The FCPA Guidance and Voluntary Disclosures
The FCPA Guidance is an advertisement for the government’s voluntary disclosure program. DOJ and SEC repeat their message – if you voluntarily disclose, you will get a benefit. As demonstrated in the declinations, companies that disclose will receive a benefit.
While I am reluctant to point to bring religion into the FCPA arena, the FCPA Guidance describes the disclosure process in a cleansing way, like an absolution from confession. Say three Hail Mary’s and you walk out of the government absolved. As portrayed in the FCPA Guidance, everyone should come in, confess and receive their guaranteed absolution.
Unfortunately, the issue is not so simple, nor straightforward.
The FCPA Guidance describes voluntary disclosures in situations when a violation has not occurred. Some of the hypothetical factual situations refer to potential violations. Of course, you can be liable for an attempted or authorized bribe but the FCPA Guidance does not make that clear. Instead, it describes situations where companies detect a potential bribe but stop it from occurring.
In these situations, the decision to disclose to the government is problematic. What is the benefit of the disclosure and what is the down side?
If a company runs into the government to report “potential” violations, there is a serious risk. The government can turn to the company and ask the company to conduct an internal investigation which may or may not be limited to the specific circumstances which caused the initial voluntary disclosure. The company can then conduct the internal investigation and may then find real and significant FCPA violations. Since it is already before the government, the company will have to disclose these additional risks and may end up having to pay a fine and suffer other consequences.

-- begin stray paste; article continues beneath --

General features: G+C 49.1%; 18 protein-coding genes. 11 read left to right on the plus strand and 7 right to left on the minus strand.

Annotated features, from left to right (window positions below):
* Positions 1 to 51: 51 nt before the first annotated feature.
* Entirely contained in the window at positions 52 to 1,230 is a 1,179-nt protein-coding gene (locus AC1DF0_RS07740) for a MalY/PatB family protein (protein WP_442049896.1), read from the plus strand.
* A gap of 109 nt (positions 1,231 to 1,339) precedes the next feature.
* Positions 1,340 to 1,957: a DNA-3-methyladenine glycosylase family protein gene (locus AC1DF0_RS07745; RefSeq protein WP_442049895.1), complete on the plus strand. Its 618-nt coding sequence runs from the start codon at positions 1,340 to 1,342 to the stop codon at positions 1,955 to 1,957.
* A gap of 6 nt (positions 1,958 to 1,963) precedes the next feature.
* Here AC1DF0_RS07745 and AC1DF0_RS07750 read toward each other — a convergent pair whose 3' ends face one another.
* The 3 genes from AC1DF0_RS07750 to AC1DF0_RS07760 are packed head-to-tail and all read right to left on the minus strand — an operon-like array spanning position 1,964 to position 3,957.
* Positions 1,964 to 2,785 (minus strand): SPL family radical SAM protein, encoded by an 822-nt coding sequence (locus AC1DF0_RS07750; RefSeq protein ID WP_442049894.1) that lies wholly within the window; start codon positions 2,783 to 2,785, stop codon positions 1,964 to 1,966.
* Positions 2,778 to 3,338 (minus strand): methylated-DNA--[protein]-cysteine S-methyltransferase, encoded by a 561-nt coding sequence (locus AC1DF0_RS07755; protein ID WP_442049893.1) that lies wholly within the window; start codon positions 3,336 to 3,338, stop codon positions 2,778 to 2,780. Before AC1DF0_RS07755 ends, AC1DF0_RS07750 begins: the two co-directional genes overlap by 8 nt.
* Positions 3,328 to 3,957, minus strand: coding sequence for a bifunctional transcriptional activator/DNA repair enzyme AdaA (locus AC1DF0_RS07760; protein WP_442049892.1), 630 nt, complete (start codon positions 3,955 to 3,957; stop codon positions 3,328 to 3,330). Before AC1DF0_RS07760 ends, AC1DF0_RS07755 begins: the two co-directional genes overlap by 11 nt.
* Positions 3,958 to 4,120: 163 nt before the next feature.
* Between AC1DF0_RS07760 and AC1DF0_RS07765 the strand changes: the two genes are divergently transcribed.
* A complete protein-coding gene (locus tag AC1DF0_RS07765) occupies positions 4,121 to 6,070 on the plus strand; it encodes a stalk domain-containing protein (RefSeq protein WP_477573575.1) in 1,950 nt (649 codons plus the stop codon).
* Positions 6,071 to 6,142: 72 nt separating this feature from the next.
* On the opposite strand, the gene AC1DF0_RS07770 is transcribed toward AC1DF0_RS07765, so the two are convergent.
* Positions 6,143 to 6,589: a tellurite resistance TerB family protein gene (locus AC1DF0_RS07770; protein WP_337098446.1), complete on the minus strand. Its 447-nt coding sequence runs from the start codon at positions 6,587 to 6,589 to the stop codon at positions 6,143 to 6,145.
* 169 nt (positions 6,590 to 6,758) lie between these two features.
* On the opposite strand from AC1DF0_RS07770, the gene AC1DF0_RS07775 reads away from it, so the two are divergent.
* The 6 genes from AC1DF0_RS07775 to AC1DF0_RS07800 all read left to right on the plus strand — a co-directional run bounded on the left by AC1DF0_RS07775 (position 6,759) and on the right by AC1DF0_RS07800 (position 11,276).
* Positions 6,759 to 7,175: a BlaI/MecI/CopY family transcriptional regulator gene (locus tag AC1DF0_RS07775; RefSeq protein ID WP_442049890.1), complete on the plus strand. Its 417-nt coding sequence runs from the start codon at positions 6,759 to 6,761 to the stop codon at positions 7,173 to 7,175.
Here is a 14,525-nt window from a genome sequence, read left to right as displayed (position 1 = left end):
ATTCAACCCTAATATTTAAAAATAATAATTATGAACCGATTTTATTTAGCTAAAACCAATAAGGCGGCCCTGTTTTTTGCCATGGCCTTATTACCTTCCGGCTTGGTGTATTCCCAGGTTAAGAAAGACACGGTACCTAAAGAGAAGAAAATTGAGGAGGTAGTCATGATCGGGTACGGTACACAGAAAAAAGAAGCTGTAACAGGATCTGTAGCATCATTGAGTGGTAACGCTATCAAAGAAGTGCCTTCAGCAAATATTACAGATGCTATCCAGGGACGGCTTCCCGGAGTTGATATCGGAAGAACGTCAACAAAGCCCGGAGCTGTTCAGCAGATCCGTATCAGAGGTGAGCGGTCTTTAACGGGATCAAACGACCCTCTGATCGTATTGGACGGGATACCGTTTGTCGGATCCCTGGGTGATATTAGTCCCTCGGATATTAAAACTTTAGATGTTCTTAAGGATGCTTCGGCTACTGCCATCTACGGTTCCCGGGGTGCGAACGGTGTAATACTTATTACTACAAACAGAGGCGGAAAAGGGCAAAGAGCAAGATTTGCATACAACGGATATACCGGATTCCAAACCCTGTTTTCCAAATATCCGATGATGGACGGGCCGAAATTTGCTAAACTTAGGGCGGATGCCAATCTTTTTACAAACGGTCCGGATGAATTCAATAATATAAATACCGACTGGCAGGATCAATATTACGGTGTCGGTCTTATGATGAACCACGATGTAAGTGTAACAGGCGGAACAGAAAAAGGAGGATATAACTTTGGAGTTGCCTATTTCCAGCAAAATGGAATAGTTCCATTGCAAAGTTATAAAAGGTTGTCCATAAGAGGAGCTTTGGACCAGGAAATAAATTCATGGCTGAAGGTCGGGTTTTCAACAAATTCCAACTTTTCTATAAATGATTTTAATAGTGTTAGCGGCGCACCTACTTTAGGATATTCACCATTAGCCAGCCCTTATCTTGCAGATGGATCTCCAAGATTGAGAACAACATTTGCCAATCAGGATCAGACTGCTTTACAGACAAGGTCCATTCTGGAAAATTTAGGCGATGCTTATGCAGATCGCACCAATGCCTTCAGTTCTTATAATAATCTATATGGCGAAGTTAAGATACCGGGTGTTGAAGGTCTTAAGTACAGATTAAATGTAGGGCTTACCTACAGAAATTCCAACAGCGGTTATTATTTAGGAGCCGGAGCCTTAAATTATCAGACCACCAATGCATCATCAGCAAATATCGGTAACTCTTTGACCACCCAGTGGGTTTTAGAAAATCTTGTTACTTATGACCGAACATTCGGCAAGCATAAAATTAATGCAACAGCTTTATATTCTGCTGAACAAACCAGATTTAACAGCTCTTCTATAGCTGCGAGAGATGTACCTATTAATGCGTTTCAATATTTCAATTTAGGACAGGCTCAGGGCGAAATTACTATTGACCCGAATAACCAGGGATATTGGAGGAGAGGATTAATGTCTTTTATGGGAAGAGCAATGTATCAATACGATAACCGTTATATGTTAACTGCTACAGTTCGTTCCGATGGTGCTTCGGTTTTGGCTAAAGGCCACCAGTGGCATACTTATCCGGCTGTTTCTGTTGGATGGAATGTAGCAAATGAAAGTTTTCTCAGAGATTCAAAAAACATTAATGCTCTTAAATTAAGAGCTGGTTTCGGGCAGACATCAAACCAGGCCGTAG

Let me suggest an alternative strategy which also has risks — but these risks may be more manageable.
Instead of disclosing the potential violations to the government, the company conducts its own internal investigation and identifies significant problems with its compliance program. The company fixes the problems and adopts new and improved procedures to prevent the problem from reoccurring. The company then sits tight and continues to conduct business.
One wrinkle to this last scenario – what happens if the company terminates some employees involved in the misconduct? The company’s risk increases because the terminated employees may decide to report the company to the government. Add to that the SEC’s whistleblower program and potential compensation to the former employee, and the risk of the employee reporting to the government increases even more.
Even though the company cannot control that employee, the company has addressed the initial problem, conducted an internal investigation, remediated the problem and has a good understanding of its potential exposure if it then decides to disclose the conduct to the government.
In the end there is no clear “right” way to handle these situations. If the company only discovers “potential” compliance problems, it is hard to see the benefit of voluntary disclosure in such circumstances.
One thing is clear – a company should never act without full knowledge. While many companies are reluctant to initiate an internal investigation unless there are real problems identified initially, this is a short-sighted and indefensible use of internal investigations.
In order to define a company’s risks, internal investigations and periodic audits and compliance reviews are invaluable tools for a company to identify and manage risks so as to avoid government scrutiny.